Fogleman Ends Pro Cup Drought at Southern National  USAR PR
Five Years and 94 Races Later, the “Short Track Shark” Strikes Again
In the age of cradle-to-cockpit racing, veterans always have to answer one question: How long are you going to do this?

Jay Fogleman, 41, won’t have to answer that question anytime soon.

After 94 starts without a victory in the Hooters Pro Cup Series, Fogleman won the Dan Duncan Memorial Aaron’s 250 at Southern National Raceway Park on Sunday afternoon.

“The best thing about this win is that maybe my wife, kids and other people will quit asking me how long I’m going to keep racing,” joked Fogleman, driver of the No. 4n Speedco/The Works Ford. “As long as I can do this, I’m going to be racing for long time. To know that we’re competitive, and still doing it with our own stuff, it’s rewarding and real important to me.”

Jay Fogleman celebrates his long-awaited Pro Cup victory at Southern National.  (USAR/Kathy Bond Photo)
Mark McFarland, driver of the No. 81s Sears Auto Center Chevrolet, swept around the outside of the pole-sitter Benny Gordon on the opening lap and led the first 85 laps of the event. Gordon kept his No. 66n Samuel Metals Ford glued to McFarland’s bumper during that time. But after the duo emerged from the pits, they found themselves buried deep in the field for the restart. The lost track position wouldn’t be the only problem Gordon would have to overcome.

Just after the halfway mark, Gordon started to lose positions quickly. He went from sixth to ninth and reported a tire going down. Gordon caught a break when the caution waved on Lap 139, allowing him to come to pit road under caution.

“We were sitting pretty good, but we cut a tire,” said Gordon. “Fortunately it was a left rear, so I was still able to keep going. But it really cost us, especially at a track like this, where track position is everything.”

Gordon restarted 22nd with 100 laps remaining. With McFarland running sixth, it looked as though Gordon’s 45-point lead would evaporate. But Gordon dodged a slew of late-race wrecks and salvaged an eighth-place finish.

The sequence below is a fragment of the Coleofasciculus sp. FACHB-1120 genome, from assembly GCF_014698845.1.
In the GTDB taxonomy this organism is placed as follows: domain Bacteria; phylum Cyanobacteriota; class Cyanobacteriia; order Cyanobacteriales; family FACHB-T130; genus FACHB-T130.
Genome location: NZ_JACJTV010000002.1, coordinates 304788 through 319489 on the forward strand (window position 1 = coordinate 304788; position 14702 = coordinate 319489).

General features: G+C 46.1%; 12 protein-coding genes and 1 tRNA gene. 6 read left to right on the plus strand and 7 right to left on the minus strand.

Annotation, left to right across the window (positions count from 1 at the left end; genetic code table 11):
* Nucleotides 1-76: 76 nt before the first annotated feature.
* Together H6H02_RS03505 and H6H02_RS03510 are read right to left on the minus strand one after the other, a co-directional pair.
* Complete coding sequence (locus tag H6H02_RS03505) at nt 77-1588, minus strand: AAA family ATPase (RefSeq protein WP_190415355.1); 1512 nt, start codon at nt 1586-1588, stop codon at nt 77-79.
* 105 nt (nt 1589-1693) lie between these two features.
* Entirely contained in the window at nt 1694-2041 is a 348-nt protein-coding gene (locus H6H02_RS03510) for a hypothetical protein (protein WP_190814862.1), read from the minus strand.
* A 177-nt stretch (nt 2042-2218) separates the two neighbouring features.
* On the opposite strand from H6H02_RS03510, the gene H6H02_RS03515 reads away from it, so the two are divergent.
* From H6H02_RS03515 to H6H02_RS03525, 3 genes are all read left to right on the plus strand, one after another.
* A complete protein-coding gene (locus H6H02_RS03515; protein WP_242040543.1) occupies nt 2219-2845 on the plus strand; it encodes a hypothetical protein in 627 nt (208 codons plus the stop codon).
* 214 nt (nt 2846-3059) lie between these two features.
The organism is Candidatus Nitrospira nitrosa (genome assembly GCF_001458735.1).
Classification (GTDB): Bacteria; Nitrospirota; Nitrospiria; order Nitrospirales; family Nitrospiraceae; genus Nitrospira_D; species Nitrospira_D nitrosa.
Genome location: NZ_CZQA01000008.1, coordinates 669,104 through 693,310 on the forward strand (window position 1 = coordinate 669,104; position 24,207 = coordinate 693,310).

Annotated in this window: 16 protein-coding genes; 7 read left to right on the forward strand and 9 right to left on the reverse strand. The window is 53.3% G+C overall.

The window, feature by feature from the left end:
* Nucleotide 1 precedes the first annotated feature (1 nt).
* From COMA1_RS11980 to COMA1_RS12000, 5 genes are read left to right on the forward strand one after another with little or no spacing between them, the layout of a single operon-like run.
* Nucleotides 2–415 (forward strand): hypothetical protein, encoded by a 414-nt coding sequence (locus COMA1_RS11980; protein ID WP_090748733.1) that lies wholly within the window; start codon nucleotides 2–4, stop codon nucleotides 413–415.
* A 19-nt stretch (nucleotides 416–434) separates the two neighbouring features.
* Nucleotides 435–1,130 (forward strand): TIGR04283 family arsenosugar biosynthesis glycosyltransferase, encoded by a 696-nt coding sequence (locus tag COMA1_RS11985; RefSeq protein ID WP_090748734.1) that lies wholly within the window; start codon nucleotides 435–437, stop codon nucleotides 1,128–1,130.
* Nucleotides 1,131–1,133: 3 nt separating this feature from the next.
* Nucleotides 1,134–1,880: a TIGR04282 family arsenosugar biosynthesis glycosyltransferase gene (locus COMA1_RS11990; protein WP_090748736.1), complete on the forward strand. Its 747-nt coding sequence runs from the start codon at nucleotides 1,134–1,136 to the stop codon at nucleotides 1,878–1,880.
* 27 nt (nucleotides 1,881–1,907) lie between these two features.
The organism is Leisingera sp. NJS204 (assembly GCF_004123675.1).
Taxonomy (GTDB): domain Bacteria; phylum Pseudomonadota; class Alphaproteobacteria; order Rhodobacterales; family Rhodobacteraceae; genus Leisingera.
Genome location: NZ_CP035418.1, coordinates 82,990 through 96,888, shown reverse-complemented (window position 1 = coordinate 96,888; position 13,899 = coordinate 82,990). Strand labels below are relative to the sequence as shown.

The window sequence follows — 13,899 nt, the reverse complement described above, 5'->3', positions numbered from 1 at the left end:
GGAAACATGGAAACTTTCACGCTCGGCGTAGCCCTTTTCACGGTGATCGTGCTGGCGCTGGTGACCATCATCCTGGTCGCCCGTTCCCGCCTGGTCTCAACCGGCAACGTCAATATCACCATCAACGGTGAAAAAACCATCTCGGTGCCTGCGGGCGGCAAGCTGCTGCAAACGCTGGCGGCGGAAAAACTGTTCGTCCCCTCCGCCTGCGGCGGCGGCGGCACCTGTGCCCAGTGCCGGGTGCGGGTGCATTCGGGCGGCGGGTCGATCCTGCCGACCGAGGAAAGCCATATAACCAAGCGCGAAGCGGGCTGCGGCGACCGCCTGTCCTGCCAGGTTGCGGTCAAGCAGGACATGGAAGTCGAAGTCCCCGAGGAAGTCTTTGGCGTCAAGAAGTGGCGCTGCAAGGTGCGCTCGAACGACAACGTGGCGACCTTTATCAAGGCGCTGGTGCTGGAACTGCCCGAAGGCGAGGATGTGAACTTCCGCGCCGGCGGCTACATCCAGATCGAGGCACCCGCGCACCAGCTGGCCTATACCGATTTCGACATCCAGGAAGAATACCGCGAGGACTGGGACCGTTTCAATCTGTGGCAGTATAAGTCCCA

“It wasn’t fun having to come through the field, especially with some of the driving I saw back there,” said Gordon, who now holds a 27-point lead with one race left in the Championship Series. “But it could’ve been worse.”
Fortunately for Gordon, McFarland wasn’t able to capitalize on Gordon’s sub-par finish. McFarland brought an ill-handling car home fourth.

“Our car was unbelievably tight from the beginning of the race,” said McFarland. “It was way different than it was in practice, or anytime during the weekend. I’m proud of how hard these guys work; we just missed it. To bring this car home fourth, I’m pretty happy with that.”

A.J. Frank, driver of the No. 56n Chevrolet, completed the top five.

The Aaron’s 250 was slowed 16 times for 88 laps of caution and featured four lead changes among four drivers.

Aaron’s 250 Notebook

To the Nines
Drew Herring started ninth and finished ninth in the Aaron’s 250. But the rookie’s day was anything but stable. He ran up front, out back and even a lap down during the race before posting a top-10 finish.

“It was eventful for sure,” said Drew Herring, who picked up the Miller Lite Rookie of the Race Award and took over the rookie point lead. “The car was really too tight, a whole lot tighter than I really like it here. We were able to fight through it and run with Mark and Benny at the start. We pitted and tried to fix it, but the car was still too tight. I had the brake balance all the way to the rear, driving it in sideways like a dirt car. That’s the only way I could get to turn. Then we got spun and lost a lap, and I had to come back through the field. It seemed like every wreck happened right in front of me, but we made it through. Overall, it wasn’t a good day, but we’ll take it.”